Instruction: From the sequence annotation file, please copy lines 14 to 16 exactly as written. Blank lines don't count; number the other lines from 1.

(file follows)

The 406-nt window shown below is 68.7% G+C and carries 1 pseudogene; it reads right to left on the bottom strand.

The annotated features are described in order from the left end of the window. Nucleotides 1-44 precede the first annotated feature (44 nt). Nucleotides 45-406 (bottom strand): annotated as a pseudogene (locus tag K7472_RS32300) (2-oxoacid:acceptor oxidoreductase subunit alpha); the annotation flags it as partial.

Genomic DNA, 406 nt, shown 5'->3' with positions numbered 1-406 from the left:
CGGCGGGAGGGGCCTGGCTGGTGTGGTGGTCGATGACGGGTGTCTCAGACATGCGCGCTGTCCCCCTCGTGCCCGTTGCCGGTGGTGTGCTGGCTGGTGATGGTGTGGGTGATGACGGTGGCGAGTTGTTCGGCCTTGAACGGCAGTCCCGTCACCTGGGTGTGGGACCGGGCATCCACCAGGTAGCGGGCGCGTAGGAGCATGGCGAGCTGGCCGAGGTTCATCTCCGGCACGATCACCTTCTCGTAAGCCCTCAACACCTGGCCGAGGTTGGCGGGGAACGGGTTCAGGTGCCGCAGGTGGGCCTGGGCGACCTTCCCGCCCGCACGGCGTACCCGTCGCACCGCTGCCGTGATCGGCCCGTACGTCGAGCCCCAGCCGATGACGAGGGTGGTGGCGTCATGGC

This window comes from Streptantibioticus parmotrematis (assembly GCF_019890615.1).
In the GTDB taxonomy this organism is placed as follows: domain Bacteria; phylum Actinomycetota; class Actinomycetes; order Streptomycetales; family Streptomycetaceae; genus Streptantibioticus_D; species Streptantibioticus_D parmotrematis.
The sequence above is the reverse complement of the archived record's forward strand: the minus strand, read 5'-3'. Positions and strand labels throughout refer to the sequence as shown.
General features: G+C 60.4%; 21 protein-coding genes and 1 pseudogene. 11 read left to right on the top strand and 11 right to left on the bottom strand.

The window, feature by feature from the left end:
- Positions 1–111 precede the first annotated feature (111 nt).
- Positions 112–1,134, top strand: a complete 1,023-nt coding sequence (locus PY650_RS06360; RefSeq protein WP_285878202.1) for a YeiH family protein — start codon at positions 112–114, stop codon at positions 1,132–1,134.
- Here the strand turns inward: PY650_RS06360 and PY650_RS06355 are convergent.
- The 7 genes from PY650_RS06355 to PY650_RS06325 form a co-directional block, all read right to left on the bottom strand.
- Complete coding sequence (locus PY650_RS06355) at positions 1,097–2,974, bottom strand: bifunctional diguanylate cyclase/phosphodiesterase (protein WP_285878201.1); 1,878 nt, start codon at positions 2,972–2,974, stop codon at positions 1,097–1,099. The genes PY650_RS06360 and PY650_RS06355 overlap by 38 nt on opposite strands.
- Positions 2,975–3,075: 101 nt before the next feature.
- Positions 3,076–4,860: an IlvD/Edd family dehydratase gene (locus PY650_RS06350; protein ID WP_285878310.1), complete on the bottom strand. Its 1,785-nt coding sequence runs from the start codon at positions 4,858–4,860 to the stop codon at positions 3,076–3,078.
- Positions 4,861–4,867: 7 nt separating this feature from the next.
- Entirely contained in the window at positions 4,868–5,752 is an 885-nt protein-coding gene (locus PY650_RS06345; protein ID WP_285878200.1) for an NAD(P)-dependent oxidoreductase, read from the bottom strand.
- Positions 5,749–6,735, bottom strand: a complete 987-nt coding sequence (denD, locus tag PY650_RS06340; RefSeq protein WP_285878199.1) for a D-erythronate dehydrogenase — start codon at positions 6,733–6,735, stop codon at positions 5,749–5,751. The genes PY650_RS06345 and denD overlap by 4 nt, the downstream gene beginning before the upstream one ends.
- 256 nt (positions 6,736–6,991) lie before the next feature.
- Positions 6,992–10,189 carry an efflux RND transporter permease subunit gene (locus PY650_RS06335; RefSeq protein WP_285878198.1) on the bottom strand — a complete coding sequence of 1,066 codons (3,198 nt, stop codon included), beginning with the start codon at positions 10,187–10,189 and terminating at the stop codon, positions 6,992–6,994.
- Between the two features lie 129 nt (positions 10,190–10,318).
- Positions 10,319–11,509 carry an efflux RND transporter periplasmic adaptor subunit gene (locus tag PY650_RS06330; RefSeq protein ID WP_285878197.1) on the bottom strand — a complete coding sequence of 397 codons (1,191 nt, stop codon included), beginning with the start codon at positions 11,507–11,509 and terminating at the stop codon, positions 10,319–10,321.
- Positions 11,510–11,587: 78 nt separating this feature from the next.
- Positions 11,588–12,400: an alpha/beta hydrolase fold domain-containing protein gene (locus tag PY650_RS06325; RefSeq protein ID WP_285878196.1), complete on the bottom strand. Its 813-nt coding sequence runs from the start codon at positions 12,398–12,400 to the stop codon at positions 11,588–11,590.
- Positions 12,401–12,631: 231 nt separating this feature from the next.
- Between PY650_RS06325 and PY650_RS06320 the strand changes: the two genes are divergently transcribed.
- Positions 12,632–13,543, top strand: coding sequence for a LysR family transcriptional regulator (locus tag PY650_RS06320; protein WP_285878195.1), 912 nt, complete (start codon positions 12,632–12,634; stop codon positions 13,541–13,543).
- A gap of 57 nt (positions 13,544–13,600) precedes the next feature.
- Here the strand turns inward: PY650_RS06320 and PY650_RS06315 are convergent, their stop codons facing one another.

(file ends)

- Complete coding sequence (locus PY650_RS06355) at positions 1,097–2,974, bottom strand: bifunctional diguanylate cyclase/phosphodiesterase (protein WP_285878201.1); 1,878 nt, start codon at positions 2,972–2,974, stop codon at positions 1,097–1,099. The genes PY650_RS06360 and PY650_RS06355 overlap by 38 nt on opposite strands.
- Positions 2,975–3,075: 101 nt before the next feature.
- Positions 3,076–4,860: an IlvD/Edd family dehydratase gene (locus PY650_RS06350; protein ID WP_285878310.1), complete on the bottom strand. Its 1,785-nt coding sequence runs from the start codon at positions 4,858–4,860 to the stop codon at positions 3,076–3,078.